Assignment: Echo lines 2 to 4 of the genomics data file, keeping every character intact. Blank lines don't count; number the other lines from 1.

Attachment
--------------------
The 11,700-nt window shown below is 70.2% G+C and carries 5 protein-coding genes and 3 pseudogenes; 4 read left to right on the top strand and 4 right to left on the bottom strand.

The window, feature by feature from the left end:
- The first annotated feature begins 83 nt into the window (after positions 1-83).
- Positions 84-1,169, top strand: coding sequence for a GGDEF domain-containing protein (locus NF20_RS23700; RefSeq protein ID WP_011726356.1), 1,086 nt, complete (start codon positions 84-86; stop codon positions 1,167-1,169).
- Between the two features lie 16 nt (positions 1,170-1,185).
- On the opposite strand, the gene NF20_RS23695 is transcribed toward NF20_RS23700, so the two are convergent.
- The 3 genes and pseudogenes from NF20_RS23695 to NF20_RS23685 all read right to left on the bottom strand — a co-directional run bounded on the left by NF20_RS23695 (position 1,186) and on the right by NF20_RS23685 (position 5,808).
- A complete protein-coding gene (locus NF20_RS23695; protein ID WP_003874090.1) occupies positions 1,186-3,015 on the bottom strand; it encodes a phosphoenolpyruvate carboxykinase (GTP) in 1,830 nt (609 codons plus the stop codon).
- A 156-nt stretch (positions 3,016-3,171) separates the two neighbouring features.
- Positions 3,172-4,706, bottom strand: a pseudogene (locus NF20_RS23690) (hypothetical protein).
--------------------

The window, feature by feature from the left end:
- The first annotated feature begins 83 nt into the window (after positions 1-83).
- Positions 84-1,169, top strand: coding sequence for a GGDEF domain-containing protein (locus NF20_RS23700; RefSeq protein ID WP_011726356.1), 1,086 nt, complete (start codon positions 84-86; stop codon positions 1,167-1,169).